Mice experiments and small studies of people with depression have suggested the involvement of the gut microbiome in both behavior and depression, respectively. However, human research addressing how gut microorganisms might contribute to depression—in large samples and considering confounding factors that can affect the microbiota—is lacking.
A new study of two large groups of Europeans, led by Dr. Sara Vieira-Silva and Dr. Jeroen Raes from the Catholic University of Leuven (Belgium), has found new links between gut microbes and depression.
The researchers used 16S ribosomal ribonucleic acid (rRNA) gene sequencing to analyze the fecal microbiota of 1,054 Belgians enrolled in the Flemish Gut Flora Project, aimed at studying gut microbiome variation at population level. Furthermore, microbial taxa were correlated with the participants’ quality of life and incidence of depression, using a self-reported quality of life questionnaire and general practitioner-supplied diagnoses of the latter. The researchers also validated the associations in an independent cohort of 1,063 individuals from the Netherlands’ LifeLines DEEP (LLD) project.
Ten genus abundances were correlated with quality of life scores, including both mental and physical scores. Among these bacterial genera, Faecalibacterium, Coprococcus, Dialister, Butyrivibrio, Gemmiger, Fusicatenibacter and Prevotella were consistently associated with higher quality of life scores, whereas Parabacteroides, Streptococcus and Flavonifractor showed negative associations. After controlling for a wealth of confounding factors, the authors validated some of these associations in the LLD cohort.
The researchers found that Dialister and Coprococcus genera were reduced in people with depression, after taking into account antidepressant drugs as confounders. Furthermore, the authors described an association between enterotype distribution in relation to quality of life scores and diagnosis of depression in the Flemish cohort. For instance, a higher prevalence of Bacteroides enterotype 2 was linked to lower quality of life and depression.
Finally, the authors dug through metagenomic data to create a catalogue describing the gut microbiota’s ability to synthetize or degrade molecules that can cross-talk with the human nervous system. With this aim, Raes and colleagues assessed the distribution of 56 compounds that play an important role in proper nervous system function, which gut microbes either synthesize or metabolize, in human gut-associated microbial genomes (n=532).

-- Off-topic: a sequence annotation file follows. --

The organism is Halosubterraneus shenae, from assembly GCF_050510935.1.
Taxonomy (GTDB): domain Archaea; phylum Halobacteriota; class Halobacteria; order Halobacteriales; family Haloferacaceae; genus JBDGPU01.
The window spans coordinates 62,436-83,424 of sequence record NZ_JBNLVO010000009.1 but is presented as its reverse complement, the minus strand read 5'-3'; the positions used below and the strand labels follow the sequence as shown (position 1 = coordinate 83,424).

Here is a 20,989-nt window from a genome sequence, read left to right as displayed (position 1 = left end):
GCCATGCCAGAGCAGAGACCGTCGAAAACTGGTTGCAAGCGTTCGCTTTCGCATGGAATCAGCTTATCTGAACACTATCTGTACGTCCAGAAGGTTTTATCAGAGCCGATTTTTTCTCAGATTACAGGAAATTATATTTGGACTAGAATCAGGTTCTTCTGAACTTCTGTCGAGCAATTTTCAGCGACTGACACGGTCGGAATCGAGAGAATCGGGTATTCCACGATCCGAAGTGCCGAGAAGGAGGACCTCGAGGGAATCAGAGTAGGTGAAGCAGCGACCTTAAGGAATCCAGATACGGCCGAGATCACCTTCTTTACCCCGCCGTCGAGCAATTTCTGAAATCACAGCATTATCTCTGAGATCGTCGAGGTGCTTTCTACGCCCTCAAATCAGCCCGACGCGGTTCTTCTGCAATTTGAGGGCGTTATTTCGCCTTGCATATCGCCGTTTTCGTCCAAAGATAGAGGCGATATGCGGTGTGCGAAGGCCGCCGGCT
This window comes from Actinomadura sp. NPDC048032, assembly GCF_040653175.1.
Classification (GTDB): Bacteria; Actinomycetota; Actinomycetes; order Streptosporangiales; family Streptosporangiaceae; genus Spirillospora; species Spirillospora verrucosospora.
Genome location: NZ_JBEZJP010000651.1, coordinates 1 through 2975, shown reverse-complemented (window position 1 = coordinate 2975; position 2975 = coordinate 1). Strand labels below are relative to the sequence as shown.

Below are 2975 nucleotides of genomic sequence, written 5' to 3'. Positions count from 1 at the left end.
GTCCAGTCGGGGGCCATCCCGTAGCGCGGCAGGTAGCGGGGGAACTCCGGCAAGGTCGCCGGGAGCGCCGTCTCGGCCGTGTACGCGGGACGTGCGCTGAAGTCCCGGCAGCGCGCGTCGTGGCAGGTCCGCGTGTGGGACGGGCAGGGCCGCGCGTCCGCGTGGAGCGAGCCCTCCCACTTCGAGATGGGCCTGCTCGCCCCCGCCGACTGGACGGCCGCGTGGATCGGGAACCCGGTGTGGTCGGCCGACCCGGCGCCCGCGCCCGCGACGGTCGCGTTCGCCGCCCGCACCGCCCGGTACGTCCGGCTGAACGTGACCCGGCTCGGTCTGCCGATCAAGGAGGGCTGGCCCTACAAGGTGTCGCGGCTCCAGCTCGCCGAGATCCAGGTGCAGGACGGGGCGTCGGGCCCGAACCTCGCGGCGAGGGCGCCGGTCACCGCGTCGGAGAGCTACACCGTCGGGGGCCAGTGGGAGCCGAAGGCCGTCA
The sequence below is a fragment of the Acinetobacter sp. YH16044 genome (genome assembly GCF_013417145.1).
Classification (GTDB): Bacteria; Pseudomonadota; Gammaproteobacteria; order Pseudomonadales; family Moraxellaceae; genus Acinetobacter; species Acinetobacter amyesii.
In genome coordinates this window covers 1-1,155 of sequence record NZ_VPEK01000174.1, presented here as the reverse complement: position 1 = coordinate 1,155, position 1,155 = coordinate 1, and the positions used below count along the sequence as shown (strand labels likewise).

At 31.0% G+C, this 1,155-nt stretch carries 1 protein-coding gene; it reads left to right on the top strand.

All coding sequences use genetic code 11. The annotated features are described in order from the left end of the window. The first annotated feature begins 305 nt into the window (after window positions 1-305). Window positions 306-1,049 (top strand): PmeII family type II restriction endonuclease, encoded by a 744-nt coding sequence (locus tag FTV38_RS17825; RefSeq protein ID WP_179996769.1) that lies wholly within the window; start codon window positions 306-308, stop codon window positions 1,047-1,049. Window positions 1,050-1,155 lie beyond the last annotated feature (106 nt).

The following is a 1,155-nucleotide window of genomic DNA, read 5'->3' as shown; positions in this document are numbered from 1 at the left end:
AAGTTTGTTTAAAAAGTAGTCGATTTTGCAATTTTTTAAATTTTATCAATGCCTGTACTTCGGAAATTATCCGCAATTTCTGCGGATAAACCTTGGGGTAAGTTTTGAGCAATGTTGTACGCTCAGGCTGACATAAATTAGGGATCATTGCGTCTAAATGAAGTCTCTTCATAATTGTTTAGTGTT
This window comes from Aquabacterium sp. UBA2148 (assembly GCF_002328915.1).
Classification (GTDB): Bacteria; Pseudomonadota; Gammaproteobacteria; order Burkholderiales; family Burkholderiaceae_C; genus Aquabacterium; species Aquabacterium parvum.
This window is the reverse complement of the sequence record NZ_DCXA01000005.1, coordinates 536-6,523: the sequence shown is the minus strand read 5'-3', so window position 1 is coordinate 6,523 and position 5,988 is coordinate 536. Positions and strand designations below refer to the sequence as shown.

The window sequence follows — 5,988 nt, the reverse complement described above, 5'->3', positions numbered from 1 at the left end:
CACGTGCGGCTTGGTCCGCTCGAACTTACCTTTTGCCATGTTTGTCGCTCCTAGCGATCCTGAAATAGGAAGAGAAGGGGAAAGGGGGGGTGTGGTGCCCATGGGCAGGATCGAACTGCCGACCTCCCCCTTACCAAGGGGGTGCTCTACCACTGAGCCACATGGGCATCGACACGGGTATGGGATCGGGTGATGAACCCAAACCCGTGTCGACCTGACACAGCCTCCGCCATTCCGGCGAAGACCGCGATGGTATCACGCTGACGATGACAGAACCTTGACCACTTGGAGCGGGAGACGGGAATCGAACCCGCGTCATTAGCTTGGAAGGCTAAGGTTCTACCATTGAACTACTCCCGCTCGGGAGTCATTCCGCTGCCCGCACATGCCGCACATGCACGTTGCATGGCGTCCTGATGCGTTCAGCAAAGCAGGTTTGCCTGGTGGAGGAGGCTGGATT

Certain neuroactive compounds might explain the beneficial relationship between gut microbes and quality of life. The researchers found, for example, that GABA and tryptophan metabolism pathways were expressed in human gut-associated microorganisms.
Furthermore, some positive correlations were also observed between quality of life and the potential ability of the gut microbiome to produce 3,4-dihydroxyphenyalcetic acid -a breakdown product of the neurotransmitter dopamine-, isovaleric acid and histamine. Of these, the association between 3,4-dihydroxyphenylacetic acid and quality of life was also replicated in the LLD cohort. As neurotransmitters and neuroactive compounds can also have an impact on bacterial growth, further research is needed to disentangle the contribution of microbe-derived neuroactive molecules to a person’s behavior.
This is the first approach to build a database for studying the gut microbiome’s neuroactive potential and it will help future research to interpret microbiome-gut-mental axis research in a clearer way, supporting the translation of such complex research from the bench to the clinic.
Although these new findings do not prove cause and effect due to the observational design of the study, this research contributes to mounting evidence about mechanisms by which the “microbiome-gut-brain axis” is involved in the development of depression. Further options to experimentally prove the association between the gut microbiota and depression might include rodent models and large studies with enough follow-up periods that explore the role of probiotics, prebiotics, a healthy diet and fecal microbiota transplantation for recovering microbiota, considering the confounding effects of microbiome covariates.
On the whole, this new study strengthens the link between gut bacteria and depression. This is a first step towards understanding how the gut microbiome and its metabolites might affect mood in humans.
Valles-Colomer M, Falony G, Darzi Y, et al. The neuroactive potential of the human gut microbiota in quality of life and depression. Nat Microbiol. 2019. doi: 10.1038/s41564-018-0337-x.
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